• Business tenets - Business economics of a business: the competitive advantage or moats
  • Management tenets - Which tells the honesty of the management and whether a management decision makes sense
  • Financial tenets - This tells the financial of a company. Is the balance sheet strong? Are they making profits?
  • Valuation tenets - How much would you pay for the business. The also also provides a sample of a Discounted Cash Flow Valuation. But I would recommend DCF table in wikipedia as it is more simplified and clearer. One note though, you might end up with over valuation if you follow his style, there is another book on valuation I'll show later.
It also mention about the concept of margin of safety which is an important tool that you would need.

The Five Rules for Successful Stock Investing - Pat Dorsey
This is a all in one book. It covers the first 3 tenets above in better details and only cost you about RM56 if you were to purchase it in Malaysia. This book discusses the economic moats for every sector or industry there is in the business world. You'll be able to identify great, good and ugly businesses after reading this. Although I would recommend The Little Book that Builds Wealth by similar author for moats, this book itself is good enough if you are a little bit tight on budget.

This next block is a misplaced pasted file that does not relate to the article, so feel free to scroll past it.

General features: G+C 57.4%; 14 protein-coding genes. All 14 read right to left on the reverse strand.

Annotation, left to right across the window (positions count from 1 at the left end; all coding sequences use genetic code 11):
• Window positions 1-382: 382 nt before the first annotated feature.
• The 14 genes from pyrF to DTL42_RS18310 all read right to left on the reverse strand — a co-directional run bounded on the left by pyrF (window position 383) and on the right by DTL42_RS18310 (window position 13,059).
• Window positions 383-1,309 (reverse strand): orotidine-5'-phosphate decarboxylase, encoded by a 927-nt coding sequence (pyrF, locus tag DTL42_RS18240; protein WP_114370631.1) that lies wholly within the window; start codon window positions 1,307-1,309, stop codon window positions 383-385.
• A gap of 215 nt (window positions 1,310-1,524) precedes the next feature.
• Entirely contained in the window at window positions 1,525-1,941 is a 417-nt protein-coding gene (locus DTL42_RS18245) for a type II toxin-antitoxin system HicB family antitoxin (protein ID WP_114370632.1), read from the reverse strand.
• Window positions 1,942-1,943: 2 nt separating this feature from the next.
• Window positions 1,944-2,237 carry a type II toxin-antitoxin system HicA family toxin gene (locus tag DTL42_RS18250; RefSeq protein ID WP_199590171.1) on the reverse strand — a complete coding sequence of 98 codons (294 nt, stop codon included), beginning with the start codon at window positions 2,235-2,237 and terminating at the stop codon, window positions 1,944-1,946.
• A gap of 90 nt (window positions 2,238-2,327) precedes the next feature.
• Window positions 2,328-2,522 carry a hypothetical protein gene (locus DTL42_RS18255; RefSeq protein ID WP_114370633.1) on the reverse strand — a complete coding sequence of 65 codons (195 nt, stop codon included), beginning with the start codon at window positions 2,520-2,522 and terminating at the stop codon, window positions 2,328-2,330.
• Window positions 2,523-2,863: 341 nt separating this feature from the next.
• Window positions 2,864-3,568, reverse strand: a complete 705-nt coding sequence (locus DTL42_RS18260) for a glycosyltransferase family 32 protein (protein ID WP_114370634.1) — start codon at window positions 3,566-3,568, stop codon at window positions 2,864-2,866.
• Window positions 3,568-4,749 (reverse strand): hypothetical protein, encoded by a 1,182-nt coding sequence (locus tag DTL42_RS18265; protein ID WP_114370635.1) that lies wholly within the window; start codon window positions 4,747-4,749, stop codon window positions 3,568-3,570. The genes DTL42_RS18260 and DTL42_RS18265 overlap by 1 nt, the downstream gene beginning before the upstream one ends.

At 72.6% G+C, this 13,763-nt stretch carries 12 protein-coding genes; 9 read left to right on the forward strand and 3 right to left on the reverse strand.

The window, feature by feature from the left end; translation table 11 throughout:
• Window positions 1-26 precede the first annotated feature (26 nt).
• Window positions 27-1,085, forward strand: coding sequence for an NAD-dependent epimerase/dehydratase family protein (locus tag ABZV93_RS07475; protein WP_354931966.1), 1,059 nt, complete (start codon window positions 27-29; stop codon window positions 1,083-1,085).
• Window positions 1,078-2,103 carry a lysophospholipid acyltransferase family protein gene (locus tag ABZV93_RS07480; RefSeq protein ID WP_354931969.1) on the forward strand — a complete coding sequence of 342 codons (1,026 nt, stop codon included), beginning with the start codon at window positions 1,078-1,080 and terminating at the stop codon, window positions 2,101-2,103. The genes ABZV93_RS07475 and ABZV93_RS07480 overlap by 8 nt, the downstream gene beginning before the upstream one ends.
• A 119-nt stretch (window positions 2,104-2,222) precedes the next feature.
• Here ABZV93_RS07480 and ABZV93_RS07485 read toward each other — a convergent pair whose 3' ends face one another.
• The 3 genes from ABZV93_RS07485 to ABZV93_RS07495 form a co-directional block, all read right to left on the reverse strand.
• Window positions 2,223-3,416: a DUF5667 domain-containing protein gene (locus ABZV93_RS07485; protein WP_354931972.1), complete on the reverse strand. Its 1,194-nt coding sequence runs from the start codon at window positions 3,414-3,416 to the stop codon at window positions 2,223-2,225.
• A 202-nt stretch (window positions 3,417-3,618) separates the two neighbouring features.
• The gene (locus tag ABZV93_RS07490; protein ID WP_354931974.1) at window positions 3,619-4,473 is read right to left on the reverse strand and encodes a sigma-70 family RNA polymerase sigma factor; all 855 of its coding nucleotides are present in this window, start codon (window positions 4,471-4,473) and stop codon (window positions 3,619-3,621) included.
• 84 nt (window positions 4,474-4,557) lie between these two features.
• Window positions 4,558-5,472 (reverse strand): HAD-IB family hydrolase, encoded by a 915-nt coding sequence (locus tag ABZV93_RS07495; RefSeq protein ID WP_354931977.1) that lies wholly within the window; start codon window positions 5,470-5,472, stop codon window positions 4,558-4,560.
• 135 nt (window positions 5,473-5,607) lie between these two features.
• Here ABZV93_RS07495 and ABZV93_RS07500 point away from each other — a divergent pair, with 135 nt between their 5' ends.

Accounting is the language of business and investing. You won't be able to do this successfully if you don't understand the language. There are basically 3 financial statements: Income Statement, Balance Sheet and Cash Flow Statement. These are the 3 statements that you need to understand before you can start. And to be honest, I am sceptical if people are able to manage their own personal finance without understanding these 3 statements. This book could provide you enough knowledge that you need. It even discusses the debatable discount rate - if you know what I mean. I have to say I agree with him.